Killing King Coal
Recently, the EPA proposed new air quality regulations for power plants that activists say will finally kill King Coal.
The rule would require all new power plants to cut emissions of carbon dioxide (CO2) by almost 44 percent. While natural gas plants can meet the standard, coal-fired plants cannot without expensive carbon-capture and storage technology that is not commercially available.
While EPA Administrator Lisa Jackson stresses the standards will apply only to new power plants, some experts say the Clean Air Act explicitly requires the government to apply the standards to existing plants as well.
David Doniger, climate program policy director at the Natural Resources Defense Council agreed, saying, "We look forward to reaching an agreement with EPA on a schedule for completing the standard for new sources and developing standards for existing sources."
Environmental activists hailed the new standard and Rolling Stone reported, “For all intents and purposes, coal is dead as a new power source for 21st-century America.”
So, the question is, if not coal, what?
Coal currently supplies 40 percent America’s electricity and half the world’s electricity. Affordable, efficient and plentiful, coal use is expected to increase to meet growing global demand. U.S. Energy Secretary Steven Chu notes that, “Coal is an abundant resource in the world. It is imperative that we figure out a way to use coal as cleanly as possible.”
Accordingly, the federal government has partnered with states, municipalities and private utilities to develop and test clean coal technology. The technology includes using superheated temperatures to reduce emissions, coal gasification, which turns coal into a form of natural gas, storing CO2 emissions from coal plants underground, and even turning coal into gas while it’s still underground, eliminating the need for coal mines.
You’d think environmental groups would support projects to reduce or eliminate greenhouse gas emissions from coal-fired power plants — especially low sulfur coal from southeast Montana and Wyoming — but they do not.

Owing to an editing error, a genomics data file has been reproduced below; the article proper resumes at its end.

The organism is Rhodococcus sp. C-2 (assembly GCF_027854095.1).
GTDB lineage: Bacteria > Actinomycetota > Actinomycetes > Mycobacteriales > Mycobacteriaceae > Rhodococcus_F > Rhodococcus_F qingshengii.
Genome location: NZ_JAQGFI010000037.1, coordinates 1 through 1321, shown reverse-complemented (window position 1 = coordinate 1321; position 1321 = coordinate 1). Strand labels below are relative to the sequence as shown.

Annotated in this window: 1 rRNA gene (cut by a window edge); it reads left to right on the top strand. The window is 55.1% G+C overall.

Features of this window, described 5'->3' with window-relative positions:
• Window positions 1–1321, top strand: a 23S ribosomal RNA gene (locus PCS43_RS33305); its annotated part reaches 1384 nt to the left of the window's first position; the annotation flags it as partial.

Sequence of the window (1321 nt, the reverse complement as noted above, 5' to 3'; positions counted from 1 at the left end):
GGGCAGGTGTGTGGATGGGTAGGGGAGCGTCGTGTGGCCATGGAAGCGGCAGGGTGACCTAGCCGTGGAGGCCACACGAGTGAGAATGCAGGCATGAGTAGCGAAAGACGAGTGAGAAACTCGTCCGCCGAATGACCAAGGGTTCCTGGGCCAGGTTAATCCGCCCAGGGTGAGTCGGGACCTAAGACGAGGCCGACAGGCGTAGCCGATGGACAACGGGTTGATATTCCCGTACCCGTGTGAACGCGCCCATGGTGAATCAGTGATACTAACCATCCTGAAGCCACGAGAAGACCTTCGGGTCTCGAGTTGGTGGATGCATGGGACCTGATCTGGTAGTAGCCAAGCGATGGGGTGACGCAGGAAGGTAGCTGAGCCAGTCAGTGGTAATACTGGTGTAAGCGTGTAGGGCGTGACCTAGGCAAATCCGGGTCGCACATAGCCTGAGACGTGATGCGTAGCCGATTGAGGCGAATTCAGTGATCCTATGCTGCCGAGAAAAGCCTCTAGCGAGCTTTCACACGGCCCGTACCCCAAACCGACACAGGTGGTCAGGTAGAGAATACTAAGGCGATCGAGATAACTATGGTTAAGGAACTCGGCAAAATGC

The Sierra Club, which vows to “retire one-third of the nation's aging coal plants by 2020,” makes no distinction on its hit list between aging plants and new high-tech projects, proclaiming “victory” at stopping plants designed to use the latest carbon capture technology. The website notes, “106 retired, 416 to go.”
Some analysts say the demise of coal will not be a problem because of the growing supply of cleaner, affordable natural gas. But many of the same environmental protesters targeting coal are also working to stop natural gas projects.
They have mounted an all-out assault on “fracking,” the use of high-pressure water and chemicals to release previously inaccessible natural gas. And the U.S. Chamber of Commerce maintains a database of natural gas projects across the country stopped, delayed or threatened by environmental and community protests. Dissenters complain that natural gas plants in populated areas are dangerous but oppose placing natural gas plants in outlying areas because of the need for pipelines.
So, if not natural gas, then what?
Environmental groups certainly support wind power as an alternative, yes? Not necessarily. That same U.S. Chamber database includes scores of wind farm projects delayed or derailed because of disputes over their impact on scenic areas and migrating birds. Electricity from wind is alright as long as they don’t have to look at a ridge dotted with wind mills.
In any event, renewable energy alone is not the answer. Energy Secretary Chu notes that, even at full build out, utilizing every type of alternative energy in every possible location, renewable sources could supply only 20-30 percent of our energy needs.
If opponents succeed in their campaigns to eliminate oil, coal, natural gas and nuclear power, where will the other 70 to 80 percent come from?
About the Author
Don Brunell is the president of the Association of Washington Business. Formed in 1904, the Association of Washington Business is Washington’s oldest and largest statewide business association, and includes more than 7,800 members representing 700,000 employees. AWB serves as both the state’s chamber of commerce and the manufacturing and technology association. While its membership includes major employers like Boeing, Microsoft and Weyerhaeuser, 90 percent of AWB members employ fewer than 100 people. More than half of AWB’s members employ fewer than 10. For more about AWB, visit www.awb.org.